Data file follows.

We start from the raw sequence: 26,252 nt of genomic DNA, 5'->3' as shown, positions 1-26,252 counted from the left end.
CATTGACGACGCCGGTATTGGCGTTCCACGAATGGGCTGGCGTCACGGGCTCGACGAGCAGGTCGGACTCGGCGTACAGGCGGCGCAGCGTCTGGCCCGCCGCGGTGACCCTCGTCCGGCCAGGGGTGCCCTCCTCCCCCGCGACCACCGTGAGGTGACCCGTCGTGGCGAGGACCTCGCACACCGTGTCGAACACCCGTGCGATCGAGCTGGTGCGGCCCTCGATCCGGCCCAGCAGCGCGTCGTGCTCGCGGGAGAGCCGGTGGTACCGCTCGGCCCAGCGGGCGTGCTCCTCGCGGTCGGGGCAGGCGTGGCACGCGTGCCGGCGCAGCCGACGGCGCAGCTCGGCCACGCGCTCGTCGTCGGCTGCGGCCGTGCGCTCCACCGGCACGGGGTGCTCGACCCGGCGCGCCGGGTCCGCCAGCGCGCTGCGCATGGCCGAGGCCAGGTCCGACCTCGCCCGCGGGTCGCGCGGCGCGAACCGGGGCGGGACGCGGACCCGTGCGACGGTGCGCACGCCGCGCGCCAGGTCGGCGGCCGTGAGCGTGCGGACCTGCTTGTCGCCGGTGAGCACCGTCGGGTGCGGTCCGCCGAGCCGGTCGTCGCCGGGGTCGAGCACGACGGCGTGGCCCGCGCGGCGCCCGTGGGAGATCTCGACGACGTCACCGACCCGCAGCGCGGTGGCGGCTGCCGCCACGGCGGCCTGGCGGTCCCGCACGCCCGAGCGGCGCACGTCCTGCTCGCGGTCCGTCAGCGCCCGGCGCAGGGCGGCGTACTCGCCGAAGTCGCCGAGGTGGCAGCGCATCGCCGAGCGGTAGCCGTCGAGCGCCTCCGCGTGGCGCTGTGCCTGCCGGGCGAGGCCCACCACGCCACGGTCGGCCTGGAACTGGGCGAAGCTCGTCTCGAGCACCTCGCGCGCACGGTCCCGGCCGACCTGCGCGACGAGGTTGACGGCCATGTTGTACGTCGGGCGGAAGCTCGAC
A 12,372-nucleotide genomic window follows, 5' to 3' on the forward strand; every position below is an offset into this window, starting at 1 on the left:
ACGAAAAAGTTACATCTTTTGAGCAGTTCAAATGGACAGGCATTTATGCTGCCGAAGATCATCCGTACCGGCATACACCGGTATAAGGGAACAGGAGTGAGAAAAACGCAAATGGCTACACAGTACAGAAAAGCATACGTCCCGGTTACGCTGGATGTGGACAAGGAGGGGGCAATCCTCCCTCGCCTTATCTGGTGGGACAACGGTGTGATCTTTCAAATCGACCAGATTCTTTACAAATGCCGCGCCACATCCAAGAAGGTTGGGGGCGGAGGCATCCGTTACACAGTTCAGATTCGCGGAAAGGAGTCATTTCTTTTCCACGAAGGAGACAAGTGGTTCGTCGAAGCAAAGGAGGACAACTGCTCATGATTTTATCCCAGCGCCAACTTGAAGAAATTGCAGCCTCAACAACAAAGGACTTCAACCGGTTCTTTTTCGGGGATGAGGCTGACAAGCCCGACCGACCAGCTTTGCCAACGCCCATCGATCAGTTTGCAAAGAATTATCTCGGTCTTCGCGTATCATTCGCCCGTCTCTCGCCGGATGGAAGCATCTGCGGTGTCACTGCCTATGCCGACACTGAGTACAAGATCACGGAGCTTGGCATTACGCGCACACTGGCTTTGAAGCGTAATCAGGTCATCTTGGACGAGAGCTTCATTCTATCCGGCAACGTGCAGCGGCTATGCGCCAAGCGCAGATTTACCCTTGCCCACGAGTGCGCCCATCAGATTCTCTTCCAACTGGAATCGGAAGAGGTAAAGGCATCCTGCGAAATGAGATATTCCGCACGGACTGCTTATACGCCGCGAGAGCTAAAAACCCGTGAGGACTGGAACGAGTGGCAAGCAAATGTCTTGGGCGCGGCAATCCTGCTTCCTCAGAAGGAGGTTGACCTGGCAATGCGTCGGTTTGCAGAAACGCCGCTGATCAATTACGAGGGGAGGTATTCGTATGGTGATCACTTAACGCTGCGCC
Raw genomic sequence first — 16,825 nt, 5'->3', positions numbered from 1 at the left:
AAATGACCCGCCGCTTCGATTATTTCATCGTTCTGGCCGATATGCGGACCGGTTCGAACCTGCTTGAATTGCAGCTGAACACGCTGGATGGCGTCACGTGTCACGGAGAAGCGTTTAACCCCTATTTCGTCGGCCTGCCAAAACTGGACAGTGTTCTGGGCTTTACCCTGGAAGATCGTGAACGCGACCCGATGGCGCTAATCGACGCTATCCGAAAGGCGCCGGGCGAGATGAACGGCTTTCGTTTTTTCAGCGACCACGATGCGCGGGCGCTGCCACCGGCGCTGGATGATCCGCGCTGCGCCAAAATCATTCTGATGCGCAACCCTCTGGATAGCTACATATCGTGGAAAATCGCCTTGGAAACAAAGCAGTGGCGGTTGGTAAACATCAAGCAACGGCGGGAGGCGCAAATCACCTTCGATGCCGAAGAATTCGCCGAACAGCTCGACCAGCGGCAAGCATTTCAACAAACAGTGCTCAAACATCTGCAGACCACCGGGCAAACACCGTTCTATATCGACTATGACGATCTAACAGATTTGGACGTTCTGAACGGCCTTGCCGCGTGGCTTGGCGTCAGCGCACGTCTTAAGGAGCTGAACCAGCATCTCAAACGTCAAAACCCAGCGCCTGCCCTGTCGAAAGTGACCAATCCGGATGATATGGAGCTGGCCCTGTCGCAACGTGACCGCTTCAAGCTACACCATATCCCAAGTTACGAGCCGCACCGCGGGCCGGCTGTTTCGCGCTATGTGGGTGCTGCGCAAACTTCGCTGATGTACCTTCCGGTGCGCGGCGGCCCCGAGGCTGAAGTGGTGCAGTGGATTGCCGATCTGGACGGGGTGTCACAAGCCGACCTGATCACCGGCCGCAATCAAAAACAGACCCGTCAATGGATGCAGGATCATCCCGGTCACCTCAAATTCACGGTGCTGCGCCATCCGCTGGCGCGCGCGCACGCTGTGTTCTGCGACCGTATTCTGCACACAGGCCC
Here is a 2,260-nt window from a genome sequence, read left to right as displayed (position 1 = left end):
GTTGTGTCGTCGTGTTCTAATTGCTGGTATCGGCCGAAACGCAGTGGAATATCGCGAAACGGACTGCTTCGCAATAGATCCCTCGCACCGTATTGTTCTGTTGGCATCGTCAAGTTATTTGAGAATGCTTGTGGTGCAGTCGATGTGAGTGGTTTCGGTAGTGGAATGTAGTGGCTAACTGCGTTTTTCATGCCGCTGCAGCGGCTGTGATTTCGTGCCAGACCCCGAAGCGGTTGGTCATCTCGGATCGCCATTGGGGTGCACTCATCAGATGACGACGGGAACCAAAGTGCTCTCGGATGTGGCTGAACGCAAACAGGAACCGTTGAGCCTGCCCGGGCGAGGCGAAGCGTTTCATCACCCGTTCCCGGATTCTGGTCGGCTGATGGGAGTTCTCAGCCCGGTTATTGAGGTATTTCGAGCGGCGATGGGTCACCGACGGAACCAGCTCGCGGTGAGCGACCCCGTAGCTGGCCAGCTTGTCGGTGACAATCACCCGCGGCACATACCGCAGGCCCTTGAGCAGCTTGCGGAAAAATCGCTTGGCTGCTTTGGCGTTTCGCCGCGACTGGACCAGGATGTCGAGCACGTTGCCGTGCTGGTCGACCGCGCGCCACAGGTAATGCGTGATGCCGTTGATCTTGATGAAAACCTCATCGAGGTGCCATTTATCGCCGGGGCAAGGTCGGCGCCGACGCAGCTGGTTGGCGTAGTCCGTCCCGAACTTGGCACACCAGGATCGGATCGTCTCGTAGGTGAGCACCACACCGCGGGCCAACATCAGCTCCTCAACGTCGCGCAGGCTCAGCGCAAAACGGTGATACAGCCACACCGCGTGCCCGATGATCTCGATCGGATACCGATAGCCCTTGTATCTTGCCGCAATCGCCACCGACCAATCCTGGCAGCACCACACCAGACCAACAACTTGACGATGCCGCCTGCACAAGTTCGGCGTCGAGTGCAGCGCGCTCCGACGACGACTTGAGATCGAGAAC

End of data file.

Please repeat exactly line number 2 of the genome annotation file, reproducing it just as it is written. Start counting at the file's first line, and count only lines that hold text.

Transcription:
CATTGACGACGCCGGTATTGGCGTTCCACGAATGGGCTGGCGTCACGGGCTCGACGAGCAGGTCGGACTCGGCGTACAGGCGGCGCAGCGTCTGGCCCGCCGCGGTGACCCTCGTCCGGCCAGGGGTGCCCTCCTCCCCCGCGACCACCGTGAGGTGACCCGTCGTGGCGAGGACCTCGCACACCGTGTCGAACACCCGTGCGATCGAGCTGGTGCGGCCCTCGATCCGGCCCAGCAGCGCGTCGTGCTCGCGGGAGAGCCGGTGGTACCGCTCGGCCCAGCGGGCGTGCTCCTCGCGGTCGGGGCAGGCGTGGCACGCGTGCCGGCGCAGCCGACGGCGCAGCTCGGCCACGCGCTCGTCGTCGGCTGCGGCCGTGCGCTCCACCGGCACGGGGTGCTCGACCCGGCGCGCCGGGTCCGCCAGCGCGCTGCGCATGGCCGAGGCCAGGTCCGACCTCGCCCGCGGGTCGCGCGGCGCGAACCGGGGCGGGACGCGGACCCGTGCGACGGTGCGCACGCCGCGCGCCAGGTCGGCGGCCGTGAGCGTGCGGACCTGCTTGTCGCCGGTGAGCACCGTCGGGTGCGGTCCGCCGAGCCGGTCGTCGCCGGGGTCGAGCACGACGGCGTGGCCCGCGCGGCGCCCGTGGGAGATCTCGACGACGTCACCGACCCGCAGCGCGGTGGCGGCTGCCGCCACGGCGGCCTGGCGGTCCCGCACGCCCGAGCGGCGCACGTCCTGCTCGCGGTCCGTCAGCGCCCGGCGCAGGGCGGCGTACTCGCCGAAGTCGCCGAGGTGGCAGCGCATCGCCGAGCGGTAGCCGTCGAGCGCCTCCGCGTGGCGCTGTGCCTGCCGGGCGAGGCCCACCACGCCACGGTCGGCCTGGAACTGGGCGAAGCTCGTCTCGAGCACCTCGCGCGCACGGTCCCGGCCGACCTGCGCGACGAGGTTGACGGCCATGTTGTACGTCGGGCGGAAGCTCGAC